Homily by Mons. David Martínez de Aguirre Guinea

Homily of July 31, 2022
XVIII Sunday in Ordinary Time

Dear Brothers and Sisters:

Today the Word of God reminds us that as people we grow spiritually only to the extent that we are able to go out of ourselves and give ourselves to others. Our life depends on God, and we must treasure it for God. The best way to save life is to give it to God, which is the same as giving it to others. In contrast, keeping it for oneself, treasuring it for one’s own comfort, is the best way to lose it.

The first reading of the sage Qoheleth reveals a thought that is well rooted in our comfortable societies. It contains a truth; it is superlative vanity to pretend to hoard limitlessly. It makes no sense to do so, since our life is limited. It will be of no use to us, except for great anxiousness, anguish, and sacrifice; it would be better therefore not to be so anxious, and to dedicate more time to enjoyment. But this thought requires the correction of the Gospel of Jesus, who points out that the problem is not so much whether we hoard much or little, but in falling into the temptation of hoarding riches for oneself, instead of thinking of being rich for God.

We are the image and likeness of a God who is absolute overflowing, who in essence is a gift of himself and a gift for humanity: the Father overflows himself in the very work of Creation; the Son who gives himself without measure in his life, passion and Cross; the Holy Spirit who overflows himself at Pentecost and continues to overflow in the life of the Church. In our DNA is present this divine seed of overflowing, of generous self-giving and gratuitousness. We must connect with this vocation inscribed in us that moves us to make of our existence a generous and gratuitous offering to others. To accumulate life for God is nothing other than to give life to others. And even more so, if the life we give is Christ himself.

The Word of God presents us with the image of the rich man who, having reaped a disproportionate and unexpected harvest, reacts by destroying his barns and building a bigger one to accumulate. He could have thought of sharing the gift received from Providence with the poorest, he could have thought of infinite possibilities. But his self-referentiality, his egocentrism, made it impossible for him to act in a more solidary, fraternal, and humane way. Most probably Jesus told this parable inspired by the reality he witnessed day by day in Galilee, where a few accumulated exaggeratedly, indolent before the suffering of those who did not have what was necessary to live. Jesus’ judgment is forceful: “You fool, tonight they will claim your soul, and whose will it be what you have prepared?”

I think of our world today, where a few are indolent in the face of the reality of so many people who lack the basic necessities of life. By hoarding excessively, they deprive others of life. They will die without having lived, that is, without having enjoyed the fullness of Life.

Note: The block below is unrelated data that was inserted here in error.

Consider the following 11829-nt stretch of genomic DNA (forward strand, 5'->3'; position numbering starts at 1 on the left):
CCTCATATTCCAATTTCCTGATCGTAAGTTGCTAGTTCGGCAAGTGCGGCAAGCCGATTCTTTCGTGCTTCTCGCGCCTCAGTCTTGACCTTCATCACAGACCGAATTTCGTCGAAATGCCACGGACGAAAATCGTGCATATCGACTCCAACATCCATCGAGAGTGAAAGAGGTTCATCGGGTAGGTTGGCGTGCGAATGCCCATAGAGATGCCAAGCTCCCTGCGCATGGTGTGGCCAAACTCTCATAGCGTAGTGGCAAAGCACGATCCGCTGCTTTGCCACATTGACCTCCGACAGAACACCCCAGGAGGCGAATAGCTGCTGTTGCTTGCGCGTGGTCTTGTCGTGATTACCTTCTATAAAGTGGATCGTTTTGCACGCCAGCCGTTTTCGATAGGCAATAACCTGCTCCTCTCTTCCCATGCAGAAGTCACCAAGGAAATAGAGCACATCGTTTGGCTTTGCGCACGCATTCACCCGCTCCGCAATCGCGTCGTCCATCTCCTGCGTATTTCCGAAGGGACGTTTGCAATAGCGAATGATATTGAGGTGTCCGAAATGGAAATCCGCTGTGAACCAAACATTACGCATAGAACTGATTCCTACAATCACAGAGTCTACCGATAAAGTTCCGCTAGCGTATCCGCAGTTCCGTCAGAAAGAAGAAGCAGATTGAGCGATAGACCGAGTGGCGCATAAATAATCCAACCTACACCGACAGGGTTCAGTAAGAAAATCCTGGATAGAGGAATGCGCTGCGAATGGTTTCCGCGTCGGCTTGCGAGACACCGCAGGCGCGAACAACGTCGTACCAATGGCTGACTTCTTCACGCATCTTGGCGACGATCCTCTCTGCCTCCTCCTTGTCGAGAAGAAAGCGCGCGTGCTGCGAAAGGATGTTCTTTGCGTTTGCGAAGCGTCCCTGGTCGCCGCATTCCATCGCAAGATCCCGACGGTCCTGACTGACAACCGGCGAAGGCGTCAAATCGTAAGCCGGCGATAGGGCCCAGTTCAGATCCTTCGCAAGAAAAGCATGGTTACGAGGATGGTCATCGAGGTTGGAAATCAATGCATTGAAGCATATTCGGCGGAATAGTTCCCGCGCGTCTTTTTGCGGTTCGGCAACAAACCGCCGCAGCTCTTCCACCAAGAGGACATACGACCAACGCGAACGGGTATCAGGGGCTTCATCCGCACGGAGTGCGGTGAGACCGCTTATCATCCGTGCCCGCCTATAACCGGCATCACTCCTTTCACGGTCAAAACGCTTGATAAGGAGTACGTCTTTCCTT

And I also think of our General Chapter, of the life of the Order and the Christian mission that we have inherited from our Father Saint Dominic. Are we not also susceptible to fall into indolence and foolishness, seeing ourselves deprived of the full Life, tempted to hoard for ourselves, instead of making of our life and vocation a generous gift for others?

The vocation of our Father Saint Dominic was not indolent. Quite the contrary. It was forged in the suffering of the famine of Palencia, which did not leave him unmoved. It was strengthened even more when he experienced the spiritual poverty in which so many people lived, the confusion and cluelessness of a self-referential Church, which looked at itself unconcerned about the abandonment in which so many people were living.

We have begun our Chapter by discovering a troubled and fragmented world that we want to bring hope to with our preaching of the Word. What conclusions will we draw from our Chapter? Will we fall into the temptation of accumulating the grace that God has poured into our hearts, hoarding it in our “granary convents”, seeking material, intellectual or even spiritual comfort, or on the contrary, remembering that “wheat that is piled up will rot”, will we go out on mission to fulfill the desire for God of so many people, families and communities and fill their lives with the good news of Christ who is hope?

Allow me to end this simple reflection with another character from the Gospel of Saint John that usually goes unnoticed, but that I have a special affection for. It is about the boy who had five loaves of bread and two fish. I imagine him fascinated, listening to the words of Jesus, with his little brother by the hand. In his bag, his five little loaves of bread and two fish, which were the little he had for him and his younger brother. However, enthusiastic about Jesus and fully trusting that He would perform the miracle, he offered what he had. I imagine his joy and satisfaction when he saw Jesus’ miracle and saw that his blessed offering was enough for everyone and exceeded his expectations. It is the contrast of the rich man who accumulated for himself. This young man knew how to treasure and offer it to God.

May each one of us long to live the experience of this young man, and placing at the feet of Jesus the little or much that we have received from his grace, may we trust that He will work the miracle. May Saint Dominic our Father and the Virgin of the Rosary enlighten all of you, brother capitulars, so that the Order does not leave Tultenango accumulating for itself, but giving generously to our troubled and fragmented world, that is to say, accumulating for God.

Mons. David Martínez de Aguirre Guinea

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